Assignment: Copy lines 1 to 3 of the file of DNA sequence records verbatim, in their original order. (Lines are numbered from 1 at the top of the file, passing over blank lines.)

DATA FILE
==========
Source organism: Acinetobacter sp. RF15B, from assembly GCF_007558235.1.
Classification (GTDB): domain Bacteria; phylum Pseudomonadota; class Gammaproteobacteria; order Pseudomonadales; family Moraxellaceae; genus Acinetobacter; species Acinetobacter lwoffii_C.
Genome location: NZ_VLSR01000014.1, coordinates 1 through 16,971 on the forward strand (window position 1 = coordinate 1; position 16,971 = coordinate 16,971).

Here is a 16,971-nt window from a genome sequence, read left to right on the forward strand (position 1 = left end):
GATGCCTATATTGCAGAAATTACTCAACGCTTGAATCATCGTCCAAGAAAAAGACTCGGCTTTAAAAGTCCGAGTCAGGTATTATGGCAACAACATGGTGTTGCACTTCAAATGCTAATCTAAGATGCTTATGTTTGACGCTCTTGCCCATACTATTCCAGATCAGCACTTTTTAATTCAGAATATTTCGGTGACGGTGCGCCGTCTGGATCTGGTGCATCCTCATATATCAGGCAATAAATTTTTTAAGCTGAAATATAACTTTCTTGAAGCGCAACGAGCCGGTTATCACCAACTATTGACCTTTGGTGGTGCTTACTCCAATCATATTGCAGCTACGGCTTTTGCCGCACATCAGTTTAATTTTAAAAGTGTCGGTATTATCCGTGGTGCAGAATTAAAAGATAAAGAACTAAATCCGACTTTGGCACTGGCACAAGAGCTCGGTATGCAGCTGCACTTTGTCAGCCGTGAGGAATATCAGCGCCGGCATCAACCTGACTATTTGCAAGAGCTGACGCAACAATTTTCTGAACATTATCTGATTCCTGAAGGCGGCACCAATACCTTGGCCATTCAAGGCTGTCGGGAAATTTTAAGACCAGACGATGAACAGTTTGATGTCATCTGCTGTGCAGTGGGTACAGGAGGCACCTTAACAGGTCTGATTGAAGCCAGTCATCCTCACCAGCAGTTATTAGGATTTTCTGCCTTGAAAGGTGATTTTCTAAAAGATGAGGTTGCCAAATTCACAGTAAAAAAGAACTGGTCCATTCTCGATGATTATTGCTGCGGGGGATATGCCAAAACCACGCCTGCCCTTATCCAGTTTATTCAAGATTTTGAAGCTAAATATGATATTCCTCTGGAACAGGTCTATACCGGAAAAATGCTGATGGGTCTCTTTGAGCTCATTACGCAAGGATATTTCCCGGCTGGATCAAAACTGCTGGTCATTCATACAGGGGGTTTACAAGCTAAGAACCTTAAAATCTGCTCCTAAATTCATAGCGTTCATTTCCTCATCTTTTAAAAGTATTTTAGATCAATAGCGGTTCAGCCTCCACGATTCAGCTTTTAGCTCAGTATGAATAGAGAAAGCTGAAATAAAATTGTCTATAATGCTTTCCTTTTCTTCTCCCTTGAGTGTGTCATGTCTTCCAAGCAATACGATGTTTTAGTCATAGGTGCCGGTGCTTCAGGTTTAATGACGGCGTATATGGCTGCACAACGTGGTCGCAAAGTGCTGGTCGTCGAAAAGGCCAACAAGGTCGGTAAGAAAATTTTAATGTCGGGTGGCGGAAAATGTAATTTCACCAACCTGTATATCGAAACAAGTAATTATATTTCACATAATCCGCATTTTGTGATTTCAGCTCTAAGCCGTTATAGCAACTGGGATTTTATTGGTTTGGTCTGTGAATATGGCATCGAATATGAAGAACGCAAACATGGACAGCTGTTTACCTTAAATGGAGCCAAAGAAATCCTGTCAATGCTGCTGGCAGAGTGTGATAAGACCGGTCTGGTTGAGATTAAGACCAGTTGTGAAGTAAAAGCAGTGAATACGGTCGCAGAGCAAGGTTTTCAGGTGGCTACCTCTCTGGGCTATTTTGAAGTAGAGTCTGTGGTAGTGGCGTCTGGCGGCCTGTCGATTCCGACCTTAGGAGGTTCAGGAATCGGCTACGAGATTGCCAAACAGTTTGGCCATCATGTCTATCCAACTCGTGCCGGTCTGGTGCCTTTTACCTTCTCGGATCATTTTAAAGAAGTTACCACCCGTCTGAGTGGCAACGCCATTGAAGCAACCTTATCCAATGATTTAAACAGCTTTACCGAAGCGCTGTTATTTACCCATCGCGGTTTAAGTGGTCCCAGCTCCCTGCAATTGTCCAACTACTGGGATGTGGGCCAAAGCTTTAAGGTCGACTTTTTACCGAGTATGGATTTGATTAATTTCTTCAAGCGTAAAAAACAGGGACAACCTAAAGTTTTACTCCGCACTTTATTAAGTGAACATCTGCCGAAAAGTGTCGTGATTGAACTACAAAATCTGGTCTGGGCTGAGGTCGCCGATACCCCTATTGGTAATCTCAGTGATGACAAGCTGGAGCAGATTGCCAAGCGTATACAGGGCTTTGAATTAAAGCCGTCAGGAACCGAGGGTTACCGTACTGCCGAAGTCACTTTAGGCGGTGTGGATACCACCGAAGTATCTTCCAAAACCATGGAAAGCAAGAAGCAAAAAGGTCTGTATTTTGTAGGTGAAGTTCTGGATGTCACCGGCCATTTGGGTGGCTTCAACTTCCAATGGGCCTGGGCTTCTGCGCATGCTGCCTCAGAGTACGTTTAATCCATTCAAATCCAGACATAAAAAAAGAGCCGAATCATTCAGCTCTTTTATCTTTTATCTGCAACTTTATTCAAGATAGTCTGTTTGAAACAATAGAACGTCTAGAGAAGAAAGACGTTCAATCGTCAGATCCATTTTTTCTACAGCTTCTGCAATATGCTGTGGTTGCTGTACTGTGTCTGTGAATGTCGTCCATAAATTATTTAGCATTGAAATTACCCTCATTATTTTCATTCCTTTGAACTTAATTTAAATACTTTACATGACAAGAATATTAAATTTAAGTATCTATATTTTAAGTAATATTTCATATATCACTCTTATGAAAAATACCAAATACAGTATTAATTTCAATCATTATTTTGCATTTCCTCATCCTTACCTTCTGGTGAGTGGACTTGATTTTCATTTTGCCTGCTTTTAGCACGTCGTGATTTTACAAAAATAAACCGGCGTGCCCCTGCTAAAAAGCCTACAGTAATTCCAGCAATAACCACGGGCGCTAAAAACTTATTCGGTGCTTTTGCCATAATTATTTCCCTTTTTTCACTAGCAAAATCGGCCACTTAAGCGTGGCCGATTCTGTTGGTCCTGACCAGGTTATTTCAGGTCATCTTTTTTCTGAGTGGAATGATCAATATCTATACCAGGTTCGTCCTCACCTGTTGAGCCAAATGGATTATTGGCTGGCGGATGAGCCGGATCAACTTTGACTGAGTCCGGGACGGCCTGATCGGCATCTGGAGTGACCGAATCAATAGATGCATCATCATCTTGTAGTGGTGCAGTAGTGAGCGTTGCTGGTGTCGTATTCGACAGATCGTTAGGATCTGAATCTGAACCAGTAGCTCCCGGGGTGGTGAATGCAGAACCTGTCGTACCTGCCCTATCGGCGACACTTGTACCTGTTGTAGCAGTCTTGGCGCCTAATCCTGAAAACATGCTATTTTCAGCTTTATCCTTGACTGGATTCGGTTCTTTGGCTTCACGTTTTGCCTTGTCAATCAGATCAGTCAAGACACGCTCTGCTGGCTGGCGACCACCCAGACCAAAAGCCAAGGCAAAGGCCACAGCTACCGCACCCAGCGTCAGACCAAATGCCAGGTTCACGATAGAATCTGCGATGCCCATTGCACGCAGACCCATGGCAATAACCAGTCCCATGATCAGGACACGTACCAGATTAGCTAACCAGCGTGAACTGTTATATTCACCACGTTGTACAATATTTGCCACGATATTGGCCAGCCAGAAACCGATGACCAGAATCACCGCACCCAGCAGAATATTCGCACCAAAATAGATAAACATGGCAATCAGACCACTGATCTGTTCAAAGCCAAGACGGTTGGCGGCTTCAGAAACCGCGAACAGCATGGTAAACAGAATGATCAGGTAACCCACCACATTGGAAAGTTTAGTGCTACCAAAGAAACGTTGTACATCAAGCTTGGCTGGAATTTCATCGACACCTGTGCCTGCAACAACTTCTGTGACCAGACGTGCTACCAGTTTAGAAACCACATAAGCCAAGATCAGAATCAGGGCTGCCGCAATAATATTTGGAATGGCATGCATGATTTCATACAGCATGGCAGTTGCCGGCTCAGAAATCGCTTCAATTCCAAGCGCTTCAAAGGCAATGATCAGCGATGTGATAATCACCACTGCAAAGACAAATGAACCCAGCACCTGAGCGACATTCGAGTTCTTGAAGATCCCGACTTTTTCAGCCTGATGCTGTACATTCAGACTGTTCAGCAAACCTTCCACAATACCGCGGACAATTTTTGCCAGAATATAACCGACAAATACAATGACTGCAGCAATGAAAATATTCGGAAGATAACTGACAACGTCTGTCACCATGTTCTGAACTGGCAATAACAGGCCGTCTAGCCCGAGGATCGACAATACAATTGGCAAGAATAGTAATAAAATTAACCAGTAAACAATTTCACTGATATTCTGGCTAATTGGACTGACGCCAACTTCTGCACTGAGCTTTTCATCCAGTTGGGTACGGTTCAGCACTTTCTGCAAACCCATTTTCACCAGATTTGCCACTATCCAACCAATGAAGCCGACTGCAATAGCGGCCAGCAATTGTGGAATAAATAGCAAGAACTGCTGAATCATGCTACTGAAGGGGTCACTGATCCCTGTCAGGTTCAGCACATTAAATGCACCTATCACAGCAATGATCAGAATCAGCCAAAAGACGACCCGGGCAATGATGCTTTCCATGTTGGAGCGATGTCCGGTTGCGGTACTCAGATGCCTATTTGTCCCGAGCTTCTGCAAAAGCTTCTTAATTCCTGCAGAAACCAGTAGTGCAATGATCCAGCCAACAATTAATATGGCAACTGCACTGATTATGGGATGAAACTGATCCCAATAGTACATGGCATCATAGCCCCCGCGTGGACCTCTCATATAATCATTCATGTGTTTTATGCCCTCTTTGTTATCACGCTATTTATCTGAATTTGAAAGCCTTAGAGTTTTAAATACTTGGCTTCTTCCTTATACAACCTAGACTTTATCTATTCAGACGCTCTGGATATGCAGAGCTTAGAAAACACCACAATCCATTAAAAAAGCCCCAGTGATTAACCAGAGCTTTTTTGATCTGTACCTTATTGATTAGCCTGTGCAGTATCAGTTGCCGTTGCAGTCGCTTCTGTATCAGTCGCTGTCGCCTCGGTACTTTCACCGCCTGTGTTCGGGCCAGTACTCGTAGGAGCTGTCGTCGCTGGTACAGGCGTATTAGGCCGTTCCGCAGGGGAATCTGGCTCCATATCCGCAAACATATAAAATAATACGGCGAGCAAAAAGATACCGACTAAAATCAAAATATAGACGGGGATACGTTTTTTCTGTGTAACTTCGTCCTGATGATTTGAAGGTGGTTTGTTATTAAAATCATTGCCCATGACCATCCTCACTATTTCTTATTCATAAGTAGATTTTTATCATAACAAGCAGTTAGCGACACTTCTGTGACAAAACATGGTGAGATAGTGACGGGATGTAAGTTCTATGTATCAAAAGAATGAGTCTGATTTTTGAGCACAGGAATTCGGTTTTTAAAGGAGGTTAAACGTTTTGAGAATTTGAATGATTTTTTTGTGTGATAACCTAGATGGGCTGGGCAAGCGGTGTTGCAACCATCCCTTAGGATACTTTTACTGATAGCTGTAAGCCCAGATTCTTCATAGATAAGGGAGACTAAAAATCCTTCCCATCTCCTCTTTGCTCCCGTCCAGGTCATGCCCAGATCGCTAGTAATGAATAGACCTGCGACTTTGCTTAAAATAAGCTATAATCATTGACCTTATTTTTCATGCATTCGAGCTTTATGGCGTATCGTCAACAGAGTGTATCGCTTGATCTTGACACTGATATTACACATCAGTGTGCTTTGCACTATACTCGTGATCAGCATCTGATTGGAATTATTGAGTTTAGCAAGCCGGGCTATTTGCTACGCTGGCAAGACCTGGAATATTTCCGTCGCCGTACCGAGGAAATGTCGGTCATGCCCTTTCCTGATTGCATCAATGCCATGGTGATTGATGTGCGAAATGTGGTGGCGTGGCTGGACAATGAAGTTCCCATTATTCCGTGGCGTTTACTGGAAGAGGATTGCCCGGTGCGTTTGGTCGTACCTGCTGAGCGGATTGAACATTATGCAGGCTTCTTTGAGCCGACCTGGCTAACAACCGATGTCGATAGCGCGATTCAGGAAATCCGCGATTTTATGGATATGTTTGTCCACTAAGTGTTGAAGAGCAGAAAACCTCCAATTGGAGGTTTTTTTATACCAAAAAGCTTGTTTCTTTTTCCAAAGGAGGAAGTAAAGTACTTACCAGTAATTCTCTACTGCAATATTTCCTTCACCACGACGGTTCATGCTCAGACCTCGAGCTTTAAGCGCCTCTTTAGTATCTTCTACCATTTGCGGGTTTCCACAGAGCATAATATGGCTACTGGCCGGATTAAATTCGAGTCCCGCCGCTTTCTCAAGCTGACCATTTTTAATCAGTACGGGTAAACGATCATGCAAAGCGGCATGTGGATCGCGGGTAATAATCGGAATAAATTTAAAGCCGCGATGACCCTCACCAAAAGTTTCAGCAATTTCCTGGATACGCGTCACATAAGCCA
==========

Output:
Source organism: Acinetobacter sp. RF15B, from assembly GCF_007558235.1.
Classification (GTDB): domain Bacteria; phylum Pseudomonadota; class Gammaproteobacteria; order Pseudomonadales; family Moraxellaceae; genus Acinetobacter; species Acinetobacter lwoffii_C.
Genome location: NZ_VLSR01000014.1, coordinates 1 through 16,971 on the forward strand (window position 1 = coordinate 1; position 16,971 = coordinate 16,971).